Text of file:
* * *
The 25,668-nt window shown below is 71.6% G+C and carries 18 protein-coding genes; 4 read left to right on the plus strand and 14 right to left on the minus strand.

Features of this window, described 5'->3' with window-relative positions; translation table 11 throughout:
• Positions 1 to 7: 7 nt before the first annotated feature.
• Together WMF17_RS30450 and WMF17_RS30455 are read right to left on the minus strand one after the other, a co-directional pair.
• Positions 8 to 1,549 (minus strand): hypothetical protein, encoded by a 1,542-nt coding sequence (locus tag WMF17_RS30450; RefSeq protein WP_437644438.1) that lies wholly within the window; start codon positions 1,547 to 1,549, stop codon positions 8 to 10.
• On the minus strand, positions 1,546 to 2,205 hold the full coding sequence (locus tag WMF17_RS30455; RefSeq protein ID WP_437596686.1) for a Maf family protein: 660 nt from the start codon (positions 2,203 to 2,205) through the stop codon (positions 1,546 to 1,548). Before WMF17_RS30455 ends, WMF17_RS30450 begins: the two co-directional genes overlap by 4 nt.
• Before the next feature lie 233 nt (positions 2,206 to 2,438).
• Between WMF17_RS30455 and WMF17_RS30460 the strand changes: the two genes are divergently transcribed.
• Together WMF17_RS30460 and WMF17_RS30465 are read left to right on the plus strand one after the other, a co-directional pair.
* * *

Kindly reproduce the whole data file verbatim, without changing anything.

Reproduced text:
The 25,668-nt window shown below is 71.6% G+C and carries 18 protein-coding genes; 4 read left to right on the plus strand and 14 right to left on the minus strand.

Features of this window, described 5'->3' with window-relative positions; translation table 11 throughout:
• Positions 1 to 7: 7 nt before the first annotated feature.
• Together WMF17_RS30450 and WMF17_RS30455 are read right to left on the minus strand one after the other, a co-directional pair.
• Positions 8 to 1,549 (minus strand): hypothetical protein, encoded by a 1,542-nt coding sequence (locus tag WMF17_RS30450; RefSeq protein WP_437644438.1) that lies wholly within the window; start codon positions 1,547 to 1,549, stop codon positions 8 to 10.
• On the minus strand, positions 1,546 to 2,205 hold the full coding sequence (locus tag WMF17_RS30455; RefSeq protein ID WP_437596686.1) for a Maf family protein: 660 nt from the start codon (positions 2,203 to 2,205) through the stop codon (positions 1,546 to 1,548). Before WMF17_RS30455 ends, WMF17_RS30450 begins: the two co-directional genes overlap by 4 nt.
• Before the next feature lie 233 nt (positions 2,206 to 2,438).
• Between WMF17_RS30455 and WMF17_RS30460 the strand changes: the two genes are divergently transcribed.
• Together WMF17_RS30460 and WMF17_RS30465 are read left to right on the plus strand one after the other, a co-directional pair.